SINGAPORE — Under a subsidy framework, premiums for the MediShield Life scheme will be kept to levels within that of annual contributions Singaporeans make to their Medisave accounts, said Health Minister Gan Kim Yong yesterday, as he reiterated that the universal coverage for life plan will be affordable for all.
The Ministry of Health (MOH) also stressed the importance of avoiding cross-subsidisation between generations for the new national medical insurance scheme, expected to be launched next year.
“The pre-funded amounts paid by each age cohort should be set aside for their own use in future, and not used to subsidise premiums for the current elderly,” the ministry said, in response to the MediShield Life Review Committee’s preliminary observations published last week.
The committee had noted that there is a misconception of pre-funding for MediShield Life premiums such as the young subsidising the old, when it actually means the working generation paying more in return for lower premiums at an older age. It also called on the Government to help the elderly and lower-income afford MediShield Life premiums.
Speaking on the sidelines of the Singapore Cancer Society’s 50th anniversary event yesterday, Mr Gan said the new subsidy framework his ministry is working out will keep premiums for MediShield Life within that of annual Medisave contributions to give the lower income, even up to the middle income, the assurance that ... premiums will always be affordable to them”. The new subsidy framework will be “over and above” the GST voucher for Medisave and the current Workfare top-ups.
Mr Gan also said those who contribute less to their Medisave because they are in a lower-income bracket, as well as large middle-income households that face financial challenges, will get help from the Government. A part of the Pioneer Generation Package — details of which will be released on Sunday — would go towards helping the older generation pay premiums for MediShield Life, he said.
Turning to those who are currently not covered by MediShield — because they have pre-existing conditions, for instance — but will come under MediShield Life, Mr Gan noted that there has to be a “cost-sharing framework so that it is reasonable for all parties”.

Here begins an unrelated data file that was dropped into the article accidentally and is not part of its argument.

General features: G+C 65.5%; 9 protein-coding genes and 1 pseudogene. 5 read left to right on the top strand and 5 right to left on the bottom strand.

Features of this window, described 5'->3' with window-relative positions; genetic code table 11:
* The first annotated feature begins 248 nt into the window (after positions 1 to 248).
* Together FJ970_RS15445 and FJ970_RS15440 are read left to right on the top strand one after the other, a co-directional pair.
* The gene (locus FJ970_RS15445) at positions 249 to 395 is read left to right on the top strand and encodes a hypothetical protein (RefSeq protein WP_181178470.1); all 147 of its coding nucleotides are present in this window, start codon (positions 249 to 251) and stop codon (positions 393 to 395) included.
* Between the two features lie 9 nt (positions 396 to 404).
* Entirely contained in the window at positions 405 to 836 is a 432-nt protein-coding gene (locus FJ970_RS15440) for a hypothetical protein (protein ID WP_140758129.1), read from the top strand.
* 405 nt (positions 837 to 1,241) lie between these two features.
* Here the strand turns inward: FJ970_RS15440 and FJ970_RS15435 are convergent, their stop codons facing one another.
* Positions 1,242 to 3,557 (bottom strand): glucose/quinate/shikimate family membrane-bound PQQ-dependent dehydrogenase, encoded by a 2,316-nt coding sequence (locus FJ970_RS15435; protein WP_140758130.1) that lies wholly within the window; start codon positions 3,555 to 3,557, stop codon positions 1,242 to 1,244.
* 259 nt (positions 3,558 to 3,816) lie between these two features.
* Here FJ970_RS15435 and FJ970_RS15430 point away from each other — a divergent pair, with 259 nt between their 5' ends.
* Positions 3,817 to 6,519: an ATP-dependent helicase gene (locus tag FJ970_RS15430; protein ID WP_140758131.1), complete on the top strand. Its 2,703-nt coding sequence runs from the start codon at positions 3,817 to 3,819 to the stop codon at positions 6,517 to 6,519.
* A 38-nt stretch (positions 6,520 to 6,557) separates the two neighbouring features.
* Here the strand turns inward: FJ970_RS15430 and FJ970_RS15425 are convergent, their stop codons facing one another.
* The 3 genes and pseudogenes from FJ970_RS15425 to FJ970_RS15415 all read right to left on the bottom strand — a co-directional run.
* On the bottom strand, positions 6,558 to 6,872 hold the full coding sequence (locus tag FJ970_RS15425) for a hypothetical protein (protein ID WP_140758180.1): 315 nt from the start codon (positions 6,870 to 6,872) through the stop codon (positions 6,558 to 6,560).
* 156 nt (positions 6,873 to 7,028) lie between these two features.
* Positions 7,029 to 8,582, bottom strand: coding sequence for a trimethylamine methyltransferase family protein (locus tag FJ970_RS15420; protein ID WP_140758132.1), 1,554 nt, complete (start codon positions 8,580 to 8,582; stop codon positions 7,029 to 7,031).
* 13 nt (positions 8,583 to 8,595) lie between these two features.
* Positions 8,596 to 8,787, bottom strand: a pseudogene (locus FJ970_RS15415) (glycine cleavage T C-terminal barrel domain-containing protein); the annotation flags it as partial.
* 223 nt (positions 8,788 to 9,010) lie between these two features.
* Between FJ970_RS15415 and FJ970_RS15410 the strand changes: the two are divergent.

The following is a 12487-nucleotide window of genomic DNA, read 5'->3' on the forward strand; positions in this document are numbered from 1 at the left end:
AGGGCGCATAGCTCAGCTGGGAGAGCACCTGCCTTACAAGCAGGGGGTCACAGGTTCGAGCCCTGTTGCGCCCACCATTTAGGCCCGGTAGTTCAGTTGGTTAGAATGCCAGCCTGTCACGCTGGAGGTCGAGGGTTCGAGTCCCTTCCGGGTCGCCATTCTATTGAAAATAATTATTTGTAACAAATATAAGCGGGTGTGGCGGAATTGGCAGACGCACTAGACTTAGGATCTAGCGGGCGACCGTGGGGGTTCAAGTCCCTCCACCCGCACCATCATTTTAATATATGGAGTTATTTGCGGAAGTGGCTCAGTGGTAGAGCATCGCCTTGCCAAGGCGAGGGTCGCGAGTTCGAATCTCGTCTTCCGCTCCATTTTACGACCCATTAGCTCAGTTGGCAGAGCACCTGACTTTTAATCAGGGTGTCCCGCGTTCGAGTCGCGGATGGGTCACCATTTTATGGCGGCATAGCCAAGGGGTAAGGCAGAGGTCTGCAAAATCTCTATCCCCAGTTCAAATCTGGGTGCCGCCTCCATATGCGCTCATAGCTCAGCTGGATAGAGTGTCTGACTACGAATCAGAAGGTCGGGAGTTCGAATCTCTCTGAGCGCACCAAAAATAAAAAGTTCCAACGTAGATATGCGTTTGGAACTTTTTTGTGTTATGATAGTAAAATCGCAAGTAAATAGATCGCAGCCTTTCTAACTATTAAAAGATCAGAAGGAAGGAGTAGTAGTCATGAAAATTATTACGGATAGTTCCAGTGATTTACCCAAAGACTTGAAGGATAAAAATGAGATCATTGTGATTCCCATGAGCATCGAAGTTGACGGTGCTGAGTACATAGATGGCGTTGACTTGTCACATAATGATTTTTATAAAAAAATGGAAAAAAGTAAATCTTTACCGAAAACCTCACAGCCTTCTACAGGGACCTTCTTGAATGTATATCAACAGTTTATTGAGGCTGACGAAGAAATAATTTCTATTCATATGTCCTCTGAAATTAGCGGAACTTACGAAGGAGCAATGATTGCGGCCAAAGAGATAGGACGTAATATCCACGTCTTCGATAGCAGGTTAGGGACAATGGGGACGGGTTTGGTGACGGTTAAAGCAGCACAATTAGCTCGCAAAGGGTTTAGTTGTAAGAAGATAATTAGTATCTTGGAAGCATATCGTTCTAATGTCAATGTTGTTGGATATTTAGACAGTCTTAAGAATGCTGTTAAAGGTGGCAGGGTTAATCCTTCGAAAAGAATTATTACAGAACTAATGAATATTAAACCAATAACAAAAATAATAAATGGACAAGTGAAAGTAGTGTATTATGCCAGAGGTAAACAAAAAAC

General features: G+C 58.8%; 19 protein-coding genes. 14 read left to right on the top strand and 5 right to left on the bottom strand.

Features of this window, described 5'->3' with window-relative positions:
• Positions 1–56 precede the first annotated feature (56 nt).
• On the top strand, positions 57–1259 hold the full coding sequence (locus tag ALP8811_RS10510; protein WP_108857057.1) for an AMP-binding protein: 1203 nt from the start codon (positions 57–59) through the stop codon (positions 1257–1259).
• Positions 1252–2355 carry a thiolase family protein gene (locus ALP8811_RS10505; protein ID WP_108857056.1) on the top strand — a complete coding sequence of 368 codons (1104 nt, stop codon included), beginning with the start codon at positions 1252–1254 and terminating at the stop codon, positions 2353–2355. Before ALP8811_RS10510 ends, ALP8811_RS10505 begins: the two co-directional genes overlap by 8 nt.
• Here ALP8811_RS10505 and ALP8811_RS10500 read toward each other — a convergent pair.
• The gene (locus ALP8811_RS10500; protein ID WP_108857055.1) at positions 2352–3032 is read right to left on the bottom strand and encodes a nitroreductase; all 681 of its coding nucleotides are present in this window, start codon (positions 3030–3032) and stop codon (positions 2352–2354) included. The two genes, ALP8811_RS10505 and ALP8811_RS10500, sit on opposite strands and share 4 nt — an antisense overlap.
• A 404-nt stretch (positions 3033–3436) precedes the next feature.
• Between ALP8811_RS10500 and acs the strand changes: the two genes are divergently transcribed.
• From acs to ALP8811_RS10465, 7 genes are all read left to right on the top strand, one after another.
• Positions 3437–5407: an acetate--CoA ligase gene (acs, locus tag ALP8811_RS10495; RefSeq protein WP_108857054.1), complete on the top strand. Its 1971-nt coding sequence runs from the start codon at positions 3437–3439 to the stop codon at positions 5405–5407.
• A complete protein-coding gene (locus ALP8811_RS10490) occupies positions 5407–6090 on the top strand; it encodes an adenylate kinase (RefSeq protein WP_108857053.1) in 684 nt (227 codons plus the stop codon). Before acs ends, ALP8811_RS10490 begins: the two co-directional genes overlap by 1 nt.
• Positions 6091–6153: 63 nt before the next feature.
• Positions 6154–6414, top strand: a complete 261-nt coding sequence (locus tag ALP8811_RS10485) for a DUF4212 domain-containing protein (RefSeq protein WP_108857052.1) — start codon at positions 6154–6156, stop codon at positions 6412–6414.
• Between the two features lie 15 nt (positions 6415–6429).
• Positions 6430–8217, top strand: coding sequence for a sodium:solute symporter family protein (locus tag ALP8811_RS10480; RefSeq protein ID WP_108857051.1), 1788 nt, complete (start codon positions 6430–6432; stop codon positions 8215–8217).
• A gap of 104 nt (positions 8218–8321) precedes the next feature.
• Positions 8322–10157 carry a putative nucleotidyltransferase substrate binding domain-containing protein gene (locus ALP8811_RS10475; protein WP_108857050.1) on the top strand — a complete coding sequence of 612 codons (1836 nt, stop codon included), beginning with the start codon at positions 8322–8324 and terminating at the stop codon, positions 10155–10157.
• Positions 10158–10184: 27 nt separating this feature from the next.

He said society, as a whole, has “some role to play” to take care of these individuals, but added that the Government will bear “the majority part of the cost” of including them. Mr Gan also cautioned that Medisave contributions might have to go up at an “opportune time” to ensure that Singaporeans can pay for their MediShield Life premiums and co-pay medical bills.
Healthcare financing experts and observers agreed that MediShield Life should avoid inter-generational cross-subsidising, given the rising healthcare costs and an ageing population.
Noting that this will avert future problems because of the rising old-age dependency ratio, Assoc Prof Phua Kai Hong, from the Lee Kuan Yew School of Public Policy, said: “Can we trust insurance to contain future healthcare cost increases without stronger government regulation on the supply side?”
But Dr Jeremy Lim, Principal Consultant at Insights Health Associates, noted the higher healthcare expenditure of the current elderly generation “run the risk of premature depletion of their age-cohort MediShield Life funds, forcing either onerously high premiums or cutting back of medical benefits”.
The Pioneer Generation Package could help to avoid either scenario.
Tanjong Pagar GRC MP Chia Shi-Lu, who is on the Government Parliamentary Committee for Health, also noted that during dialogues and feedback sessions, young people expressed concern that pre-funding would mean they are paying more to fund the elderly.
Meanwhile, the MOH also announced it will extend MediShield coverage beyond the age of 90 as an interim measure before MediShield Life kicks in. Their annual premiums will stay at S$1,190 — the same amount as those aged 90 — and the move will benefit 150 policyholders who are turning 91 soon.